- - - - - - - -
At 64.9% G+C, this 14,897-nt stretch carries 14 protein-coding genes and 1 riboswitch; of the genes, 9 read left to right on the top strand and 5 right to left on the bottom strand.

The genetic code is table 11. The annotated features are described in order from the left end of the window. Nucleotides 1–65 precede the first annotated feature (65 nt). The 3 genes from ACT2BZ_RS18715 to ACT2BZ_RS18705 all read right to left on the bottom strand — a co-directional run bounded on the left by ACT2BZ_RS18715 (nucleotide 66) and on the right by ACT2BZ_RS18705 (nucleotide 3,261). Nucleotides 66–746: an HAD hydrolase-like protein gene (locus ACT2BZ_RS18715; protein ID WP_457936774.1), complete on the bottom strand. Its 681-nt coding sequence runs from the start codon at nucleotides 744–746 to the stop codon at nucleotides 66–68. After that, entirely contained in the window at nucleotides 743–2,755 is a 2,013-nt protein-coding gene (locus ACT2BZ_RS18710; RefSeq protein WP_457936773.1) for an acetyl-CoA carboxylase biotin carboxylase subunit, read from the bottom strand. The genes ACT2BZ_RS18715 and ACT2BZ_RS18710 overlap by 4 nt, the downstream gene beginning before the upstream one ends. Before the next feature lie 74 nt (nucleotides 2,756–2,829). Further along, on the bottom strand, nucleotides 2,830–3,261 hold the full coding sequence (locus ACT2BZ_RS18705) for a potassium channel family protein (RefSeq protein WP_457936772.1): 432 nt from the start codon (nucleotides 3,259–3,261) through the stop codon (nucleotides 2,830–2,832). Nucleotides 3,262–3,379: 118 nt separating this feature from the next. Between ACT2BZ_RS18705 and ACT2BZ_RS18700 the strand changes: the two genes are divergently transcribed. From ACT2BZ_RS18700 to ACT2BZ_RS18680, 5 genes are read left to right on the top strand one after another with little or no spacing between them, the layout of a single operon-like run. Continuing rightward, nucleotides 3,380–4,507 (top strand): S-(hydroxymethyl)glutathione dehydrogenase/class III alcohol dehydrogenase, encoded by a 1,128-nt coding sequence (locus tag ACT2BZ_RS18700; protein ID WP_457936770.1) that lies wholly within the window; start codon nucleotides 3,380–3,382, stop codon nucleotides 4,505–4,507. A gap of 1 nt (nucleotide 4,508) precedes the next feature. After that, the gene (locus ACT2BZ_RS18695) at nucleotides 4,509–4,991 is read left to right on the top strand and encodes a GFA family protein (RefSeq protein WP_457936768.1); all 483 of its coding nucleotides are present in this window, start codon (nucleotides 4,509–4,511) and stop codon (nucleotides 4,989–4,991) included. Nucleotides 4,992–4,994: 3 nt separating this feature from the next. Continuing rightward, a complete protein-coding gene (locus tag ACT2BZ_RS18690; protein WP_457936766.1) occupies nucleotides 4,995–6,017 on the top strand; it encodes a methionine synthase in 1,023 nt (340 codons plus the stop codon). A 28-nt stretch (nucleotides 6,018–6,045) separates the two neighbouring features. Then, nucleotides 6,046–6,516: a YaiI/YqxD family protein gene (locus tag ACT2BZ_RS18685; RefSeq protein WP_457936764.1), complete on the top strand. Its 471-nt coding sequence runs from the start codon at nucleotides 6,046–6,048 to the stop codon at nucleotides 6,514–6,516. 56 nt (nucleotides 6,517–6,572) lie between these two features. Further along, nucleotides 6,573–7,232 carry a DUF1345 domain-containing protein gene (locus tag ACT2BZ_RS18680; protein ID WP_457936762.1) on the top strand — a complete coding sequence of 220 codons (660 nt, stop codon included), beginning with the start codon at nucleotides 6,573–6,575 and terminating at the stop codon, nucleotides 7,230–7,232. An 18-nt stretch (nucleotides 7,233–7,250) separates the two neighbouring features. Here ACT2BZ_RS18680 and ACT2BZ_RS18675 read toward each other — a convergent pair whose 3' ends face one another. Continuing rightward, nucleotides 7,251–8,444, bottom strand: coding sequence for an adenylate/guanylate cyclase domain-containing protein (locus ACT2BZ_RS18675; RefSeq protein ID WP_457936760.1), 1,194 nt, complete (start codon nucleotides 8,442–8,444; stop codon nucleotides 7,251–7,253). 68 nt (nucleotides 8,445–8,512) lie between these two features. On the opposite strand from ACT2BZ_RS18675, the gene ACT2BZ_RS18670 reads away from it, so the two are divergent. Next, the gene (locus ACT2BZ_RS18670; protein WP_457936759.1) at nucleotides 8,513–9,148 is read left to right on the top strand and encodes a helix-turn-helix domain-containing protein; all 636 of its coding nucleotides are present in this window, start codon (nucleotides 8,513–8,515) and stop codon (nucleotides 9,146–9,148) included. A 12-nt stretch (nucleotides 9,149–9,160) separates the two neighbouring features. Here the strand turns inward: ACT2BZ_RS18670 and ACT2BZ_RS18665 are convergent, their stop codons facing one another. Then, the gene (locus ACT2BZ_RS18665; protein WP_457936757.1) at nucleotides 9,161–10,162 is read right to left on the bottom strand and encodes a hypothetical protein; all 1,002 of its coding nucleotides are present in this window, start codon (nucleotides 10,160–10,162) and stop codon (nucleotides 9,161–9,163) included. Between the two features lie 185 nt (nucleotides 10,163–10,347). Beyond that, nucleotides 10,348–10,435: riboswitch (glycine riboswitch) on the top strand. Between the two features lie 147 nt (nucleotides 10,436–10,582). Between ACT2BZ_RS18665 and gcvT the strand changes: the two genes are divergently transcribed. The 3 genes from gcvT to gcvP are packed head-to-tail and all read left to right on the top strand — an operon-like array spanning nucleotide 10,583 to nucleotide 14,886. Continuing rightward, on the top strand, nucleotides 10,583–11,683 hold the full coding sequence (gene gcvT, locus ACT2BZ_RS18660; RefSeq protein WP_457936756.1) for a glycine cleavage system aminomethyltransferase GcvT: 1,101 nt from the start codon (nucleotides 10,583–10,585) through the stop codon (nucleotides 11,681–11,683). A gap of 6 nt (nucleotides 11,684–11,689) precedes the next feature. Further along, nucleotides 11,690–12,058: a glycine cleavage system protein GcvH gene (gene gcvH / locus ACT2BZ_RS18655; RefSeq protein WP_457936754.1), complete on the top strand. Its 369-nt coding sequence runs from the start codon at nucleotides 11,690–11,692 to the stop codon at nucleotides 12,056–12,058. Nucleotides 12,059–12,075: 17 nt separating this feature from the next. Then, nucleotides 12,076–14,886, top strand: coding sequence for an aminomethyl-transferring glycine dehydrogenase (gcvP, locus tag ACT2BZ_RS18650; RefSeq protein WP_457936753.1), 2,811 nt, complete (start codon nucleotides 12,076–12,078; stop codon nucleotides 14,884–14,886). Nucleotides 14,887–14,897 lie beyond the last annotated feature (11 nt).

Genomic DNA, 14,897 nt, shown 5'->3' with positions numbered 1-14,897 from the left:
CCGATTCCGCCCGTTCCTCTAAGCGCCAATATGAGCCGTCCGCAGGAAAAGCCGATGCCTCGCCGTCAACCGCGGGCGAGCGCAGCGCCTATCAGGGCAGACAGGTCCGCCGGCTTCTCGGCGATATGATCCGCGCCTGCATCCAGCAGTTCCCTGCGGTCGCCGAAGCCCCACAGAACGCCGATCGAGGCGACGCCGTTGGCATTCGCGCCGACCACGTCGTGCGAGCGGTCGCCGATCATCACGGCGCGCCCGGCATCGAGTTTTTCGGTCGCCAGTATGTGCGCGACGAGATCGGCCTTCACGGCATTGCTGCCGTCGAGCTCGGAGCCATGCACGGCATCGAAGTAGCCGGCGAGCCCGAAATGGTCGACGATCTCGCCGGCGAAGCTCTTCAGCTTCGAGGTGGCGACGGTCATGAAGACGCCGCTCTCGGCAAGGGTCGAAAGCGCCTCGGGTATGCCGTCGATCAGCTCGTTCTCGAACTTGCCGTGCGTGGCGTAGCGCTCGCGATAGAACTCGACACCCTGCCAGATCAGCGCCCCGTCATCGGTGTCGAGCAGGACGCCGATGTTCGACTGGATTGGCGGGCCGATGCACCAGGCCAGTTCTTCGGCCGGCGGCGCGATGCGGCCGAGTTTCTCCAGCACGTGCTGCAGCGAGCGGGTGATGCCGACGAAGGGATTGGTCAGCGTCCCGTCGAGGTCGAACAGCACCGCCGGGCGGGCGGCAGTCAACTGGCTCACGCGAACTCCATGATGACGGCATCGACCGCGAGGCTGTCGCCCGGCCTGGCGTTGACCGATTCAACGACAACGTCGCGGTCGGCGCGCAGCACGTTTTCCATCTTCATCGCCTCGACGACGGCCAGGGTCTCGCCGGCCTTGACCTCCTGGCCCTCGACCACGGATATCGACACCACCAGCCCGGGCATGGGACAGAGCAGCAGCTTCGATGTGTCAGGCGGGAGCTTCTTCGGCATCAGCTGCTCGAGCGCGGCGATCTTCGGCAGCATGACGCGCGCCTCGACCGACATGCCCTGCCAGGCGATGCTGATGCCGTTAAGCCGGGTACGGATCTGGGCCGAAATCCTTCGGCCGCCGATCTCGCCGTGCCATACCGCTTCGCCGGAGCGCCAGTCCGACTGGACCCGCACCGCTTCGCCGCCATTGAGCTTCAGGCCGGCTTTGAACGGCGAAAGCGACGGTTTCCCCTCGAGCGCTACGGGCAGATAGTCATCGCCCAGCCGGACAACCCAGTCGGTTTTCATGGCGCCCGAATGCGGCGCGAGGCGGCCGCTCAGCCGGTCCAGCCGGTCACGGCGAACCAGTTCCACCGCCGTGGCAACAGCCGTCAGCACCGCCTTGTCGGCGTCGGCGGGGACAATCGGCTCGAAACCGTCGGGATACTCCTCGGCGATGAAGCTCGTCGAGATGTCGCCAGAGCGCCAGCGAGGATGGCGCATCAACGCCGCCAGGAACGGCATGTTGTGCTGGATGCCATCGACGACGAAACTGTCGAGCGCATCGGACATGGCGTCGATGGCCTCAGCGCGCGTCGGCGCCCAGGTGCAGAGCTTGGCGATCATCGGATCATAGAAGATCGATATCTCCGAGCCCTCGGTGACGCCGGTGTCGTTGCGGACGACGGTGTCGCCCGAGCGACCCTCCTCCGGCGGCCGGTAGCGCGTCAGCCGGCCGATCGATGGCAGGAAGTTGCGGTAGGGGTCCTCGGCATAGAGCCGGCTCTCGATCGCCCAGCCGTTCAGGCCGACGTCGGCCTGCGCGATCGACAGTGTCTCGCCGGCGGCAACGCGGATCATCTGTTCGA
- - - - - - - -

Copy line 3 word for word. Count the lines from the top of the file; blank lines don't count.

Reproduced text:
Genomic DNA, 14,897 nt, shown 5'->3' with positions numbered 1-14,897 from the left: